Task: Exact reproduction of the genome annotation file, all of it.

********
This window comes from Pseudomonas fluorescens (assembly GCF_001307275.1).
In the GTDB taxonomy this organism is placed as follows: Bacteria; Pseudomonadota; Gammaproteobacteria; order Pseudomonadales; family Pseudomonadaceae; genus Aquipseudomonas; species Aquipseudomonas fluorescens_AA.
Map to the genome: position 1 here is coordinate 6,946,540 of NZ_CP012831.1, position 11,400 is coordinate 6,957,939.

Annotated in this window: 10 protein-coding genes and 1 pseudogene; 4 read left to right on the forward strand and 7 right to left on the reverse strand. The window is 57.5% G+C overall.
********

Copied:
This window comes from Pseudomonas fluorescens (assembly GCF_001307275.1).
In the GTDB taxonomy this organism is placed as follows: Bacteria; Pseudomonadota; Gammaproteobacteria; order Pseudomonadales; family Pseudomonadaceae; genus Aquipseudomonas; species Aquipseudomonas fluorescens_AA.
Map to the genome: position 1 here is coordinate 6,946,540 of NZ_CP012831.1, position 11,400 is coordinate 6,957,939.

Annotated in this window: 10 protein-coding genes and 1 pseudogene; 4 read left to right on the forward strand and 7 right to left on the reverse strand. The window is 57.5% G+C overall.